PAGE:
As I recline here in my study, sucking Easy Cheese straight from the can, I am reminded of a delightful little story that I was told while on safari with some brothers from my lodge. Allow me to light my hookah and tell you the tale...
When the rains come in the bluest of June-times, the plaintains grow strong and the young children who pick them develop the most amazing hook-like prongs on the soles of their feet – all the better to scurry up the plantain trees and pluck the precious plantains from their leafy, frondy moorings. The hooks never recede in the most skilled plantain pluckers, and so they are destined to lead a life high in the lofty branches of the plantain metropolis of Saccu-saccu.
Squatpiler, a young plantain plucker of Saccu-saccu, hung upside down from a tall plantain tree one rainy afternoon, swinging from a branch by the hook-like prongs on the soles of his feet. Back and forth he swung, letting the moist jungle breezes blow between his knees. He had been plucking plantain all morning, he was weary, and needed to take a short rest. So it was that he found himself dozing off as he hung there, swinging gently back and forth.
“Pitchee-caw ratcha!” cried a hairy little bletcher bird, black as the coal in Squatpiler's St. Swithun's Day stocking last year. “Pitchee-caw ratcha! Chee-chee cuka roo!” Squatpiler awoke with a start, for the cry of the bletcher bird could mean only one thing – the approach of danger. Swinging from plantain tree to plantain tree, Squatpiler made his way to a protected outcropping of branches, hauled himself upright and sat quietly, watching for the approach of whoever it was that had alarmed the bletcher bird.
A portly man in khaki safari wear and a pith helmet came slashing through the jungle undergrowth, hacking at the thick vegetation of the place that Squatpiler called home. The man slowed to a stop just under the tree where Squatpiler hid, and the plantain plucker watched him pull a pack of Virginia Slims cigarettes from his khaki purse that he called a “haversack”. The portly man was in the habit of calling the cigarettes “Old Dominion Slims,” but he was probably fooling very few people.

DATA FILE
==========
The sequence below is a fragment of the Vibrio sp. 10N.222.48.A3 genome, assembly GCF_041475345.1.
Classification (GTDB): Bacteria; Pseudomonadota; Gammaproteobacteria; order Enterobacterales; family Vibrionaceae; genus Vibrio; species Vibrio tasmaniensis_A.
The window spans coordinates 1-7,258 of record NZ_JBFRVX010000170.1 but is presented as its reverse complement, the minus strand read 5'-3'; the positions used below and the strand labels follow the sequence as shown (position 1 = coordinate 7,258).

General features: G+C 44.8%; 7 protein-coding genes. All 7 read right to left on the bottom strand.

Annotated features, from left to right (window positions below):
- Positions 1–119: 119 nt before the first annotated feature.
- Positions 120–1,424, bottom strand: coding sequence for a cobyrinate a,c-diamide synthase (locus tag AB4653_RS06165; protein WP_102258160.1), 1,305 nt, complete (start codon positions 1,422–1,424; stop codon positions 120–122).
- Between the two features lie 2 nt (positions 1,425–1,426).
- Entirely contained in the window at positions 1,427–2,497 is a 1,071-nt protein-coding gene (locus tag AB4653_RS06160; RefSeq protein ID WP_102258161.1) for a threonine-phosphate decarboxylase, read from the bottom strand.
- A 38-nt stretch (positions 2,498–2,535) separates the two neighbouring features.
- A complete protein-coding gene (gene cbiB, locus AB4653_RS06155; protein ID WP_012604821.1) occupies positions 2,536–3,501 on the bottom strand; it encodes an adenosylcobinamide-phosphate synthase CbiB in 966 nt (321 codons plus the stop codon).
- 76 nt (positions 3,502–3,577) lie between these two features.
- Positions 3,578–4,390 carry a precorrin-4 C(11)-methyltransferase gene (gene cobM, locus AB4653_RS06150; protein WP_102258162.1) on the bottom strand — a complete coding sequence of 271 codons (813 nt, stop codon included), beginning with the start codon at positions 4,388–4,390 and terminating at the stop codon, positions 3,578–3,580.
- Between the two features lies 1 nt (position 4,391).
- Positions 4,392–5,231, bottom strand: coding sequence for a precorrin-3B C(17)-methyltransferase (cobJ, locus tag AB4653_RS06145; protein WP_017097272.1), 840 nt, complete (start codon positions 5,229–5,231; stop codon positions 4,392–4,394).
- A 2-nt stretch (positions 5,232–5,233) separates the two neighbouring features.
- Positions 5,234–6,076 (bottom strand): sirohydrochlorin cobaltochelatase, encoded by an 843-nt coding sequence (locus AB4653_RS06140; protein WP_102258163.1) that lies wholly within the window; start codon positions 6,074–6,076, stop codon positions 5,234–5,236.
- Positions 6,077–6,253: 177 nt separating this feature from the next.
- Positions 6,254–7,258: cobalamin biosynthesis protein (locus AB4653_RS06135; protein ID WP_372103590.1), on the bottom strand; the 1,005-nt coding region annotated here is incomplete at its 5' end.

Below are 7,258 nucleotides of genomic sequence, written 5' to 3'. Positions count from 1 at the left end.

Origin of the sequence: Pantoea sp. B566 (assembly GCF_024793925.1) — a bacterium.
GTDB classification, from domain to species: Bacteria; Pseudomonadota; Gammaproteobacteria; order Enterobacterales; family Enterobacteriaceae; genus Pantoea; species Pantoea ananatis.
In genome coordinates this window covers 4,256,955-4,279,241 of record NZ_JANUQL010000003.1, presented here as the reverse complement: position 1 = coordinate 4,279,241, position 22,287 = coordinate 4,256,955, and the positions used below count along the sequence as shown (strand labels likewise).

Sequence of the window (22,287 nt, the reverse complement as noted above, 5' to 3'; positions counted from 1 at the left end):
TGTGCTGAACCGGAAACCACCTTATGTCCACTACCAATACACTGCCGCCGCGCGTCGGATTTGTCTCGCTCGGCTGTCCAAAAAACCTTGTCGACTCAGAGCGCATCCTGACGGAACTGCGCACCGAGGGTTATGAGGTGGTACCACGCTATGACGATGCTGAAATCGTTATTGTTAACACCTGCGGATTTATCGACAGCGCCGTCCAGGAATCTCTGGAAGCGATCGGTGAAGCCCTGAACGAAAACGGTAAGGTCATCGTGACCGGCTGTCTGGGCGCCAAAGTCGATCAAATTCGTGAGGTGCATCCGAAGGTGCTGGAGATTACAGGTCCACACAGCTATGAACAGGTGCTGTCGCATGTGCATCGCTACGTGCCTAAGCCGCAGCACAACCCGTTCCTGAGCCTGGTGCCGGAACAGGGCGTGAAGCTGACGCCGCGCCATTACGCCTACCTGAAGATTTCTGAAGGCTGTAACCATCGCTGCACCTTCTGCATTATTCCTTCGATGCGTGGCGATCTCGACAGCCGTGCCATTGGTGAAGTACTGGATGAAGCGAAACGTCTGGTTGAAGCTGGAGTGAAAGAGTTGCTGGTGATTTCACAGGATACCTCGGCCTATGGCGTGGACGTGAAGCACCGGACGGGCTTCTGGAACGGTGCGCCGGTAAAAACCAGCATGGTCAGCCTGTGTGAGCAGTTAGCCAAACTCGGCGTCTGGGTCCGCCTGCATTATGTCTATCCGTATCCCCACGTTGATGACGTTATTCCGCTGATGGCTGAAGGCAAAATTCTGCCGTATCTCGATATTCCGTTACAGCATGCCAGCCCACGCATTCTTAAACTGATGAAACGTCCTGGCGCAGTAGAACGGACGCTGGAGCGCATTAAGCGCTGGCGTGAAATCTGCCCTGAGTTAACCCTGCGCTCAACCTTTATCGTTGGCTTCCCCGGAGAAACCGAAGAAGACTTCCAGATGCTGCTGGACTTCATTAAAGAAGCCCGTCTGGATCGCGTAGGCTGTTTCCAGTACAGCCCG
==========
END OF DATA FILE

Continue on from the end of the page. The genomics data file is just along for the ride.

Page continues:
As the man stood and puffed away, the smoke rose to the lofty branches of the plantain tree where Squatpiler hid, and a ghostly white tendril snaked its way beneath his nose. The tobacco smoke tickled Squatpiler's senses and he quickly erupted in a massive sneeze. “Pelosi! Pelosi!” sneezed poor little Squatpiler (that is how they sneeze in Saccu-saccu). The portly man looked up and saw Squatpiler holding his nose.
“I say,” said the man, “you really should sneeze into your forearm. Less chance of spreading germs, you know.”
Squatpiler sat silently in the tree, not sure what to make of the man in khaki.
“I say, old boy...is that a plantain tree you're hiding in? Indeed it is! The very reason for my visit! Come down here this instant! I need to speak with you!”
Squatpiler could not speak a lick of English, but could tell from the man's grand gestures exactly what he wanted. He scampered down the tree and sat down on the ground, as he was unable to easily stand upon his hook-soled feet.
It was a tremendous tale that the man in khaki told to Squatpiler, a tale of dreams, a tale of hard work and a tale of eccentric canapes toppings. Sir Nigel Mumphrey Pitherington-Hackwich was this man in khaki, and he was the man behind the largest fried-plantain business in all of Somerset. What began as a small one-stool shop in Lamyatt grew into 64 separate fast-plantain dispensories all across the county, with three in Taunton, four in Wells and no less than eight “Plantain Palaces” in Bath. Nine if you count the one that closed unexpectedly due to a gypsy infestation. It seems that nothing goes with cider quite like a fried plantain, and Sir Nigel was there to supply.
Life was never the same for Squatpiler. He travelled far across the oceans with the man in khaki to a strange land. The years went by and he adjusted to his new home in the tropical botanical gardens of Shepton Mallet, scurrying up the plantain trees with his hook-soled little feet, swinging from branches high above the High Street, and tossing plantains down by the armload to the porters waiting below. He was never quite sure what the man in khaki was saying, as he never learned even a word of English. He never accepted payment for his work, as he would not have known what to do with a note or a coin even had he ever seen one. Needs were attended to, and he was never in want. Never in want, that is, until that one day when he took one misstep on a plantain branch and tumbled down, just narrowly missing the wall of the botanical garden and landing on a grassy patch outside, in front of a Vodafone store. He wobbled to his hook-soled little feet and tried to stand there as he looked into the window of the shop, looking at the wonderful smartphones on display. Something in the colorful touch screens and the entertaining apps called to him, and he was filled with a desire he had never felt before.
“Pitchee-caw ratcha! Chee-chee cuka roo!”